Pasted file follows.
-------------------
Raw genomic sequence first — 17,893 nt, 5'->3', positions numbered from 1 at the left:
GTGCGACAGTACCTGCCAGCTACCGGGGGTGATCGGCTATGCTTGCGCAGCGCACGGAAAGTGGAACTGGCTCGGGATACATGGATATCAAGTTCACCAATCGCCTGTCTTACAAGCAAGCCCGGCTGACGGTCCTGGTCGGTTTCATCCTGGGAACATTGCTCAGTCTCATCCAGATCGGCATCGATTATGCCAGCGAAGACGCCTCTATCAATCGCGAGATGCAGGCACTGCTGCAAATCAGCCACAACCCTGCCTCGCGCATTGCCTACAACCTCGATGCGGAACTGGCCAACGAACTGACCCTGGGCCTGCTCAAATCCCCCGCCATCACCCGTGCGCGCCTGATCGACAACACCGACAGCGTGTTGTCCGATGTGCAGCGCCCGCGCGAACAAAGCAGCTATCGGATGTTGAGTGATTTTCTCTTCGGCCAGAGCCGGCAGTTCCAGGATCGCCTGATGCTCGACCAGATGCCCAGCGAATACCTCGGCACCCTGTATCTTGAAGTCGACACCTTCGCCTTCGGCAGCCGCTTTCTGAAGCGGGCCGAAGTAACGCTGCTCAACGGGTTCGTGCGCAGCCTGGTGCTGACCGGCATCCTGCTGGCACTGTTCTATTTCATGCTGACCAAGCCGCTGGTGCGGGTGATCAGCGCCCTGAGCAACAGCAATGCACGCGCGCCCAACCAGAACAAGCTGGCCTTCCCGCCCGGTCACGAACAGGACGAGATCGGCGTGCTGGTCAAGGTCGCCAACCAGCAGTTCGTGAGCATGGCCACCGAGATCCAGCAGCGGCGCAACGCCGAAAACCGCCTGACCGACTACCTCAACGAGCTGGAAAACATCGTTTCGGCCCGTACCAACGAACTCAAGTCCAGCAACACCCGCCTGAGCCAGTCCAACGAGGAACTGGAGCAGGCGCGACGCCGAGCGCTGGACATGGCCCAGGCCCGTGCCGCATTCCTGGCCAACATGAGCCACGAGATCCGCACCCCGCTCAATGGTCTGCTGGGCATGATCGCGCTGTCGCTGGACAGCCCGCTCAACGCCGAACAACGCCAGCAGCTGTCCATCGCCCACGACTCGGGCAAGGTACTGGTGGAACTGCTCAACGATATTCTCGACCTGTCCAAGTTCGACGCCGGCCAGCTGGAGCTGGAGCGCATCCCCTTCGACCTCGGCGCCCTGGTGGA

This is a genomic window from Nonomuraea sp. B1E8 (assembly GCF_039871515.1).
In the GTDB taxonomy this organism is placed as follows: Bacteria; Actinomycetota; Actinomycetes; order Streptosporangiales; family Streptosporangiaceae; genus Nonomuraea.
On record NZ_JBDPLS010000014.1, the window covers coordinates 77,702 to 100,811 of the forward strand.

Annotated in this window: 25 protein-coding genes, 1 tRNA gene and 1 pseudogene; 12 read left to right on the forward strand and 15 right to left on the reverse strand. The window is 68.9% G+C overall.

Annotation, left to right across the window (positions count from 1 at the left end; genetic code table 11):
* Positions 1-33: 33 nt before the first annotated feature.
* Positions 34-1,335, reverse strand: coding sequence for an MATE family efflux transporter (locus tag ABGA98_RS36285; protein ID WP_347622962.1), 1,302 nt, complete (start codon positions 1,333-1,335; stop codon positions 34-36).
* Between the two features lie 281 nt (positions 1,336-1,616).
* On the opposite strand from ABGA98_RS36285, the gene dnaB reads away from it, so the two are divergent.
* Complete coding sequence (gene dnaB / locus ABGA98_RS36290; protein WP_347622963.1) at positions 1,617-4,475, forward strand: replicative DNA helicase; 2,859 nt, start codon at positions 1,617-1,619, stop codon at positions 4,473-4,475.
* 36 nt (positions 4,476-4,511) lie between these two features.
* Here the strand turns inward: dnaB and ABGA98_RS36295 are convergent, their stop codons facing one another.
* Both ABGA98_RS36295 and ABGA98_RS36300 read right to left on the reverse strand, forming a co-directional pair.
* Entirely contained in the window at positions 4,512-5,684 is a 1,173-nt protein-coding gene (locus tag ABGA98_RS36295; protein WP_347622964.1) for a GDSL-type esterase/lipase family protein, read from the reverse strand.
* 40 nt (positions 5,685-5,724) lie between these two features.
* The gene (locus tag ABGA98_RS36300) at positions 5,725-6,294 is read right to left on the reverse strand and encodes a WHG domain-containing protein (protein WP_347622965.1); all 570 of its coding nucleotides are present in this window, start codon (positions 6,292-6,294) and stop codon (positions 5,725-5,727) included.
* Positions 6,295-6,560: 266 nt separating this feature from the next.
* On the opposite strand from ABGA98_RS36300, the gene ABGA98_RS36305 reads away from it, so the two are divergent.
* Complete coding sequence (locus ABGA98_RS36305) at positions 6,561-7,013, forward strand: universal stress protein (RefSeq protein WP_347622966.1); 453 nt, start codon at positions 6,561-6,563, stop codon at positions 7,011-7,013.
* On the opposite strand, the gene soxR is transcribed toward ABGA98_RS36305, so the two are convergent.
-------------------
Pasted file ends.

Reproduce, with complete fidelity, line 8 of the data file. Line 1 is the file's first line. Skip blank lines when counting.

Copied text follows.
* Positions 1-33: 33 nt before the first annotated feature.